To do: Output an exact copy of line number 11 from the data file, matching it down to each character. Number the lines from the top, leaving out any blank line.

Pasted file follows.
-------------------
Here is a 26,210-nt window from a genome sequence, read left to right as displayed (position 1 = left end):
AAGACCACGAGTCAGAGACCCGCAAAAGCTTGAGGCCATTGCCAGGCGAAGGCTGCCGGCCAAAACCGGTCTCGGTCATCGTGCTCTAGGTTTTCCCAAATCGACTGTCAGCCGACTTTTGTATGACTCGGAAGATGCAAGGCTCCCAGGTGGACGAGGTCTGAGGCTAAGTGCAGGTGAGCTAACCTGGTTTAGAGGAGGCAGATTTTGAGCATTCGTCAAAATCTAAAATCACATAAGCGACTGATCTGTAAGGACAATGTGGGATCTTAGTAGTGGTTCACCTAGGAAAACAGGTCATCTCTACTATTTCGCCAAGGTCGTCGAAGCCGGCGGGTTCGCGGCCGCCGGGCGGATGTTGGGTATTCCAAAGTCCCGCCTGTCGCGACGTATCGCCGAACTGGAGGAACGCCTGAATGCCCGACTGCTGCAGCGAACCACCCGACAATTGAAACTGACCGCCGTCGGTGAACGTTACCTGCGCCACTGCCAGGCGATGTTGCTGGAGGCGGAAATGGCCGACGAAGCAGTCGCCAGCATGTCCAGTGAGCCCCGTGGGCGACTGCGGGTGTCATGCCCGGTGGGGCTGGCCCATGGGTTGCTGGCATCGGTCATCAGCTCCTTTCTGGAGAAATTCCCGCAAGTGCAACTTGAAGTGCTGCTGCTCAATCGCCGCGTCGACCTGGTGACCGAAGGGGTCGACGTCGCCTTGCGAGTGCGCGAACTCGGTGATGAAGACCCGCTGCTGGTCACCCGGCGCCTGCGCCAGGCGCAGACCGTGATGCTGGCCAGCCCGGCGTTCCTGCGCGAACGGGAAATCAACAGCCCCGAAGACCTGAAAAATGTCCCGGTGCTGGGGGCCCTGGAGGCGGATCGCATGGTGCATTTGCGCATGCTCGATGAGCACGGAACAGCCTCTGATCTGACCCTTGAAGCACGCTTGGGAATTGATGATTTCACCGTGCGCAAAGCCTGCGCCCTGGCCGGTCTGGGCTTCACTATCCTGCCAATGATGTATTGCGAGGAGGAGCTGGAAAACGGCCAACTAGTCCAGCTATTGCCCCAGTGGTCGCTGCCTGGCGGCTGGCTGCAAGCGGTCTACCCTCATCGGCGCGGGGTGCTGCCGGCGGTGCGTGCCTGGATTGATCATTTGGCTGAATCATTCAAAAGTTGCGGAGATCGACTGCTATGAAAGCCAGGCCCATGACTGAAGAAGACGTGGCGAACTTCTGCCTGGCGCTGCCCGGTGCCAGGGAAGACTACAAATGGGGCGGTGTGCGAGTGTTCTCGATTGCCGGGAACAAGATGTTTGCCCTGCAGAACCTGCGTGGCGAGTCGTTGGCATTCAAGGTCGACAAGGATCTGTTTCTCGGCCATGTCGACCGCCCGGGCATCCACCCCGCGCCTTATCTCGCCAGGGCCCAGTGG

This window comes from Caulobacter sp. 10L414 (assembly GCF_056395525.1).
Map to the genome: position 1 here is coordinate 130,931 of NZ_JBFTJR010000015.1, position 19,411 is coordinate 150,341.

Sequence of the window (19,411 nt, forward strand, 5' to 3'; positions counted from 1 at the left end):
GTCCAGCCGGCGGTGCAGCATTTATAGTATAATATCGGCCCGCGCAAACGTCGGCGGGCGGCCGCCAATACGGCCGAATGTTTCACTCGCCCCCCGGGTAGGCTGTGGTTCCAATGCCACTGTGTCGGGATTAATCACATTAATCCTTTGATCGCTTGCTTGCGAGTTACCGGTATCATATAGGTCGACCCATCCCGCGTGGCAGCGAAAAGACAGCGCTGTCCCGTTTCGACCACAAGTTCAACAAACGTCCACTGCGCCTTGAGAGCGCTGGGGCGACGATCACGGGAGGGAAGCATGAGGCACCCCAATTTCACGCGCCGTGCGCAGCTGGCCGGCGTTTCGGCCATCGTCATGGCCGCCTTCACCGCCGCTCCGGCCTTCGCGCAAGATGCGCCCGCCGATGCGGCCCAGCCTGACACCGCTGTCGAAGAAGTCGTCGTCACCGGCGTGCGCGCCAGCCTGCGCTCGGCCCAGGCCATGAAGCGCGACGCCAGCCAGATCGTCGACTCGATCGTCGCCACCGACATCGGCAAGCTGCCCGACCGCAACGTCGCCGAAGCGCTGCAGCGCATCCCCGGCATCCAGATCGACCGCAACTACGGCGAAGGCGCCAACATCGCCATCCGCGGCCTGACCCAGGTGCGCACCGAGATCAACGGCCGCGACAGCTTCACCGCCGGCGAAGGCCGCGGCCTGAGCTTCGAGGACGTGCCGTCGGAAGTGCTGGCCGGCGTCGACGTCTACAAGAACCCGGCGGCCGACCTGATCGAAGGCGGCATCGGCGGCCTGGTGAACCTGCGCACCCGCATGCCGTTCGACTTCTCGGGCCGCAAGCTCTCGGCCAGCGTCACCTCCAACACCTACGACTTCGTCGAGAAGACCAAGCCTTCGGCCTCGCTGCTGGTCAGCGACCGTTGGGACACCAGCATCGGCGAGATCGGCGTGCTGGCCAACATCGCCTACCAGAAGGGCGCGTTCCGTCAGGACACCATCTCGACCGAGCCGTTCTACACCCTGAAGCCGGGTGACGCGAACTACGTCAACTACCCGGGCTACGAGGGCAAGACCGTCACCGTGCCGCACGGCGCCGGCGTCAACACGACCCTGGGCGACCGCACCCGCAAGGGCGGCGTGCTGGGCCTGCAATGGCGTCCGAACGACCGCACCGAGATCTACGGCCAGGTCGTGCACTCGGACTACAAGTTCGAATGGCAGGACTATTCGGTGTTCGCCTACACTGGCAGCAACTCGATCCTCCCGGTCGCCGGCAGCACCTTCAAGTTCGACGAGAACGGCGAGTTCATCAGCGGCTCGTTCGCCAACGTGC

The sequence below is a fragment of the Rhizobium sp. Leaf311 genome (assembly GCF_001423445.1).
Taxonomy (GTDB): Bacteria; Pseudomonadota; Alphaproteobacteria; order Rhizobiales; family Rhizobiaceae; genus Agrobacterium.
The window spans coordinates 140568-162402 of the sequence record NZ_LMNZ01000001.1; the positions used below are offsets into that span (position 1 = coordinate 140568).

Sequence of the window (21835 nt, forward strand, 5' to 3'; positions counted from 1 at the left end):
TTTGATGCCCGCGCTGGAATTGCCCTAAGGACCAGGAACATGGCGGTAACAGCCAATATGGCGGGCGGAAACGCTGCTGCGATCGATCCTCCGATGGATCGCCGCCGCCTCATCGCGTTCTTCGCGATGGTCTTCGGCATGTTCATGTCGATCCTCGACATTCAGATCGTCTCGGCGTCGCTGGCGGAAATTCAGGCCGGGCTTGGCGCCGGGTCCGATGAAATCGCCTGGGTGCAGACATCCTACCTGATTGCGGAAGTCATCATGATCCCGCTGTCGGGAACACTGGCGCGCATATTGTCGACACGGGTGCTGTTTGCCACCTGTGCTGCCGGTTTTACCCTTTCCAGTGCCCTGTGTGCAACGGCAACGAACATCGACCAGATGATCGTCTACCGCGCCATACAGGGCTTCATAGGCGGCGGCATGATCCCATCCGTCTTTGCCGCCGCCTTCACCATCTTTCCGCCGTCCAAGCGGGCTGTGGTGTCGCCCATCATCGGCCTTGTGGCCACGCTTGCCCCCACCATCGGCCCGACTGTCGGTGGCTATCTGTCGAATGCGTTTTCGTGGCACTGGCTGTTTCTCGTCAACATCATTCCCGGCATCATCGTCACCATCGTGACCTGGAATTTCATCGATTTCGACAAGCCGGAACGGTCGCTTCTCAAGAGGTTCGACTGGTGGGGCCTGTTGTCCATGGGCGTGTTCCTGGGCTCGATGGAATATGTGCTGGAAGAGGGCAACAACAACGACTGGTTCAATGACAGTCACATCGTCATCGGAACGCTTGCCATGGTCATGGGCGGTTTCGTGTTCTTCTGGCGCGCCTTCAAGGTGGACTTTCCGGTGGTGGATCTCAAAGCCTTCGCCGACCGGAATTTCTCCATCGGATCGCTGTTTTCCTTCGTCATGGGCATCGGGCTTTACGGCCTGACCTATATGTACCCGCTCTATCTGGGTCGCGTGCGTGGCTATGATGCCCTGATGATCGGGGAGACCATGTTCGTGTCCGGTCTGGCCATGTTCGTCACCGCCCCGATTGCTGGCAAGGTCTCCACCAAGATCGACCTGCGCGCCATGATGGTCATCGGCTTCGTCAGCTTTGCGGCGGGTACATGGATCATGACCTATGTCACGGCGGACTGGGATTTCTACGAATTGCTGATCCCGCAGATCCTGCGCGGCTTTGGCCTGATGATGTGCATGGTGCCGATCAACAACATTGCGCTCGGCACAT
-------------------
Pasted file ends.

TTTGATGCCCGCGCTGGAATTGCCCTAAGGACCAGGAACATGGCGGTAACAGCCAATATGGCGGGCGGAAACGCTGCTGCGATCGATCCTCCGATGGATCGCCGCCGCCTCATCGCGTTCTTCGCGATGGTCTTCGGCATGTTCATGTCGATCCTCGACATTCAGATCGTCTCGGCGTCGCTGGCGGAAATTCAGGCCGGGCTTGGCGCCGGGTCCGATGAAATCGCCTGGGTGCAGACATCCTACCTGATTGCGGAAGTCATCATGATCCCGCTGTCGGGAACACTGGCGCGCATATTGTCGACACGGGTGCTGTTTGCCACCTGTGCTGCCGGTTTTACCCTTTCCAGTGCCCTGTGTGCAACGGCAACGAACATCGACCAGATGATCGTCTACCGCGCCATACAGGGCTTCATAGGCGGCGGCATGATCCCATCCGTCTTTGCCGCCGCCTTCACCATCTTTCCGCCGTCCAAGCGGGCTGTGGTGTCGCCCATCATCGGCCTTGTGGCCACGCTTGCCCCCACCATCGGCCCGACTGTCGGTGGCTATCTGTCGAATGCGTTTTCGTGGCACTGGCTGTTTCTCGTCAACATCATTCCCGGCATCATCGTCACCATCGTGACCTGGAATTTCATCGATTTCGACAAGCCGGAACGGTCGCTTCTCAAGAGGTTCGACTGGTGGGGCCTGTTGTCCATGGGCGTGTTCCTGGGCTCGATGGAATATGTGCTGGAAGAGGGCAACAACAACGACTGGTTCAATGACAGTCACATCGTCATCGGAACGCTTGCCATGGTCATGGGCGGTTTCGTGTTCTTCTGGCGCGCCTTCAAGGTGGACTTTCCGGTGGTGGATCTCAAAGCCTTCGCCGACCGGAATTTCTCCATCGGATCGCTGTTTTCCTTCGTCATGGGCATCGGGCTTTACGGCCTGACCTATATGTACCCGCTCTATCTGGGTCGCGTGCGTGGCTATGATGCCCTGATGATCGGGGAGACCATGTTCGTGTCCGGTCTGGCCATGTTCGTCACCGCCCCGATTGCTGGCAAGGTCTCCACCAAGATCGACCTGCGCGCCATGATGGTCATCGGCTTCGTCAGCTTTGCGGCGGGTACATGGATCATGACCTATGTCACGGCGGACTGGGATTTCTACGAATTGCTGATCCCGCAGATCCTGCGCGGCTTTGGCCTGATGATGTGCATGGTGCCGATCAACAACATTGCGCTCGGCACAT